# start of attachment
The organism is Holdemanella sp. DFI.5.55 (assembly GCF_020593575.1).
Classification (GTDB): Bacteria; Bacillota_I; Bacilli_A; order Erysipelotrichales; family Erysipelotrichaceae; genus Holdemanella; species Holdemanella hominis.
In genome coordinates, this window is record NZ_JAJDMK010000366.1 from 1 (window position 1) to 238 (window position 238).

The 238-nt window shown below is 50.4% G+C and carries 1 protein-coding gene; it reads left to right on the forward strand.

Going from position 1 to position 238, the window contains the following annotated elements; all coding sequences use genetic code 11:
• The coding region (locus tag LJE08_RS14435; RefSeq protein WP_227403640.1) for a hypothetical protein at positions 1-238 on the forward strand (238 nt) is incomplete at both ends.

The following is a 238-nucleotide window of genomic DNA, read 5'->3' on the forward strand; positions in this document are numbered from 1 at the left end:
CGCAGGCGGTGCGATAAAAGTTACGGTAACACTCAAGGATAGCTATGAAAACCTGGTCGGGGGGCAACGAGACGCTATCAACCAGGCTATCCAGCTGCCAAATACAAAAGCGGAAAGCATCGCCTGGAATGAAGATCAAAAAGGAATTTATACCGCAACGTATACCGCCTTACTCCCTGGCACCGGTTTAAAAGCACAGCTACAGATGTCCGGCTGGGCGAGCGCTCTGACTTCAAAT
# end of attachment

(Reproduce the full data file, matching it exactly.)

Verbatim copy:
The organism is Holdemanella sp. DFI.5.55 (assembly GCF_020593575.1).
Classification (GTDB): Bacteria; Bacillota_I; Bacilli_A; order Erysipelotrichales; family Erysipelotrichaceae; genus Holdemanella; species Holdemanella hominis.
In genome coordinates, this window is record NZ_JAJDMK010000366.1 from 1 (window position 1) to 238 (window position 238).

The 238-nt window shown below is 50.4% G+C and carries 1 protein-coding gene; it reads left to right on the forward strand.

Going from position 1 to position 238, the window contains the following annotated elements; all coding sequences use genetic code 11:
• The coding region (locus tag LJE08_RS14435; RefSeq protein WP_227403640.1) for a hypothetical protein at positions 1-238 on the forward strand (238 nt) is incomplete at both ends.

The following is a 238-nucleotide window of genomic DNA, read 5'->3' on the forward strand; positions in this document are numbered from 1 at the left end:
CGCAGGCGGTGCGATAAAAGTTACGGTAACACTCAAGGATAGCTATGAAAACCTGGTCGGGGGGCAACGAGACGCTATCAACCAGGCTATCCAGCTGCCAAATACAAAAGCGGAAAGCATCGCCTGGAATGAAGATCAAAAAGGAATTTATACCGCAACGTATACCGCCTTACTCCCTGGCACCGGTTTAAAAGCACAGCTACAGATGTCCGGCTGGGCGAGCGCTCTGACTTCAAAT